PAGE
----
Covelli Puts Himself on Western New York Radar
Chris Covelli came into the local golf season flying under the radar. He'd played most of his junior golf in regional and national events, competed in few Buffalo District Golf Association tournaments, barely teed it up competitively in Western New York outside of two appearances in the International Junior Masters at East Aurora (he made the championship flight at 16).
As a result, little had been known about the Nichols School grad who will be a sophomore at Florida Gulf Coast, a university that will take its golf program Division I next year.
But Covelli, who plays out of Wanakah, no longer suffers from a local identity crisis. He opened eyes with a round of 67 at the Porter Cup qualifier, gaining entrance to the tournament. And his abilities were reaffirmed in last week's BDGA Men's Individual Championship, when he led a field of largely more seasoned players much of the way before finishing in a three-way tie for second at Niagara Falls Country Club.
Covelli agrees this was a bit of a breakthrough summer. He retooled his swing during the school year under the tutelage of university golf coach Dr. Jim Suttie, one of the most highly respected instructors in the nation. Suttie was the 2000 National PGA Teacher of the Year and was ranked No. 12 in Golf Digest's 2004 list of the country's top 50 teachers.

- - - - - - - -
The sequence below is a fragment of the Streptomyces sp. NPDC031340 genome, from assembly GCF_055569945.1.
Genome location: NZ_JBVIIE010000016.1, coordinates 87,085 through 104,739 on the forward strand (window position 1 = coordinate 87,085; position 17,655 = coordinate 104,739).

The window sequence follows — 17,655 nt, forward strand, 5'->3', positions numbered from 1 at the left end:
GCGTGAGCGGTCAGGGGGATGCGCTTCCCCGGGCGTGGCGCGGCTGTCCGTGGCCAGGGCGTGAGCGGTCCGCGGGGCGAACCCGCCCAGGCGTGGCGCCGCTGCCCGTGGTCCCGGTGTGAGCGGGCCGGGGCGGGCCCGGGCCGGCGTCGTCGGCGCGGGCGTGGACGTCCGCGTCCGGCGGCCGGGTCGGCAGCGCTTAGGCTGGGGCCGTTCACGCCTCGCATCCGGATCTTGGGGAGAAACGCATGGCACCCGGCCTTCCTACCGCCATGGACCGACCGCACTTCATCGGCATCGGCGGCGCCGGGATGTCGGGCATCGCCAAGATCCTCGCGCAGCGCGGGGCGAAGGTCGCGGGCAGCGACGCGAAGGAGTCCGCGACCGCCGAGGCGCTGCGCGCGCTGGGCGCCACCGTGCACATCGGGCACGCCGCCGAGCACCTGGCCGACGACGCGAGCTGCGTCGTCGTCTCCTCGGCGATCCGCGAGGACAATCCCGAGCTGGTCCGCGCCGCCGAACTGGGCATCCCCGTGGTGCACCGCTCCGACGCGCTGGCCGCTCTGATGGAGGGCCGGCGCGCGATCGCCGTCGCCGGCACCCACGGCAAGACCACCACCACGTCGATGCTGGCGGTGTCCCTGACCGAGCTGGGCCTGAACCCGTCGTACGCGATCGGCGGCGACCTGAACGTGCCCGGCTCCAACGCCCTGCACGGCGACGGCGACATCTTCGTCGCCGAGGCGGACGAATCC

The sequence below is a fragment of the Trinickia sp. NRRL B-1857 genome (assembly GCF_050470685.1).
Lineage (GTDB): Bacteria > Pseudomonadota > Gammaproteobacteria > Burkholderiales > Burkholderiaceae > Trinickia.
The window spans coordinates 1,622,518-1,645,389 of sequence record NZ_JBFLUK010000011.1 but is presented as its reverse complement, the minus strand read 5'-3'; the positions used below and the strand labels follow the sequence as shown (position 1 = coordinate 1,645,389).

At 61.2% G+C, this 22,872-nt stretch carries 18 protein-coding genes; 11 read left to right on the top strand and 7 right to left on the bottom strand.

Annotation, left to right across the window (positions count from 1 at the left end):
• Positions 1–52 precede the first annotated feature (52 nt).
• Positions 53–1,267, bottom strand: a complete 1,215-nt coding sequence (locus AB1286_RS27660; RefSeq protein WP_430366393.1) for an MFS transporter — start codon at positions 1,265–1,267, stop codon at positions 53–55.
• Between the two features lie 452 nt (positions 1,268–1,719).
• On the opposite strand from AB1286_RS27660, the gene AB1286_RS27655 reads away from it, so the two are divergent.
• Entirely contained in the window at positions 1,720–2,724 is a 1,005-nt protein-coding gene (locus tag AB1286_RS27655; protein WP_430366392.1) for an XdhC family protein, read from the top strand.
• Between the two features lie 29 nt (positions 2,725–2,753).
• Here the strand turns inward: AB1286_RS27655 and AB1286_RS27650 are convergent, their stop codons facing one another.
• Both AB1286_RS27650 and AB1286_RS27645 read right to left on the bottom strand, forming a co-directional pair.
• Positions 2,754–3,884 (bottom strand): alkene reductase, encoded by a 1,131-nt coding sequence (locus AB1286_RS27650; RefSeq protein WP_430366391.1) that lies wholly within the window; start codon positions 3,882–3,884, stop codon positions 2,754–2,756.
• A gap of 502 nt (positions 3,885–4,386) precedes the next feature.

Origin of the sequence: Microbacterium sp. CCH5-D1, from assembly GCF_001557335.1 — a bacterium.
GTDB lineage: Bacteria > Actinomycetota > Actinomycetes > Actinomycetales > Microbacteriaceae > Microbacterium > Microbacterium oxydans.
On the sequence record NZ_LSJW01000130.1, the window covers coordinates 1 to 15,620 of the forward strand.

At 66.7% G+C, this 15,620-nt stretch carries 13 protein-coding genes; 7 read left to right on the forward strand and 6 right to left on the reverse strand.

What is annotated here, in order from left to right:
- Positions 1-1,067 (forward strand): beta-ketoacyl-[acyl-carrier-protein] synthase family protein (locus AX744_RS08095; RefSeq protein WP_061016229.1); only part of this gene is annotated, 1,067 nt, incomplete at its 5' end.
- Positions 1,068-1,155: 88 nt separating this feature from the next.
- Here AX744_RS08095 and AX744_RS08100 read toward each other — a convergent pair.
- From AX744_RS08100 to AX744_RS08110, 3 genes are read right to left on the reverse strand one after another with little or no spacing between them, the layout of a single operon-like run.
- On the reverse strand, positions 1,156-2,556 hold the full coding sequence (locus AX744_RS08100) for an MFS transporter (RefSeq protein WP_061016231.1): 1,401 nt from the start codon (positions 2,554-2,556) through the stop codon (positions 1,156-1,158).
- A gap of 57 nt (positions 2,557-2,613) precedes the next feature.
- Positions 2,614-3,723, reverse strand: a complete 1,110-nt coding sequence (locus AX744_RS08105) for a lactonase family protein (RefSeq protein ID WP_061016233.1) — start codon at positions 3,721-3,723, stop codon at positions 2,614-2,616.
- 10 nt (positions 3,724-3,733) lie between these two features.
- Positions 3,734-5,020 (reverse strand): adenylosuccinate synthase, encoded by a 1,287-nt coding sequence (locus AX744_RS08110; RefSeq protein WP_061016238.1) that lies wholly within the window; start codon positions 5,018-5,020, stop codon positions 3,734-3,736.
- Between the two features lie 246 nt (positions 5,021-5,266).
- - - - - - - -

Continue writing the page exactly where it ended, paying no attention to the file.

"I used to have a really long swing and I'd get past the line at the top," Covelli said. "Dr. Suttie made me set the club earlier."
Covelli returned to Western New York for the summer hoping his new swing would lead to new experiences, which it did. The Porter Cup qualifier gave him a boost of confidence. The tournament itself (he shot rounds of 79-74-74-77) introduced him to top-flight amateur golf and acclimated him to playing in front of galleries.
His second-round 71 in the district, following an opening 68, showed he was capable of maintaining a lead against a quality field. Even the final round, when he shot 79 and gave way to winner Jeff Wolniewicz, Covelli identified as a learning experience.
"The last day I told myself to go out and repeat what I had done the day before," Covelli said. "And the first nine I did that. After 12, when I made bogey and Jeff made birdie, I stopped playing the course and started playing Jeff. The lesson I learned is that you have to play the golf course at all times, not your playing partner."
The golf program at Florida Gulf Coast, a state university founded in 1997, will be taking a leap forward this school year. FGCU will play the following season at the Division II level, and make the transition to Division I and begin facing some of the top golf schools in the South. Covelli played in six of eight tournaments as a freshman.
"I had been looking at Richmond and some bigger schools where I wouldn't have played as a freshman," he said. "When I saw who was the coach at Florida Gulf Coast, that sold me."
Covelli aspires to turn pro at the end of his college career, as do many local players of the current generation. He'll see where the next three years lead him. What's certain is that when he returns home for the summers he won't be launching any more sneak attacks.
Article Courtesy of Buffalo News
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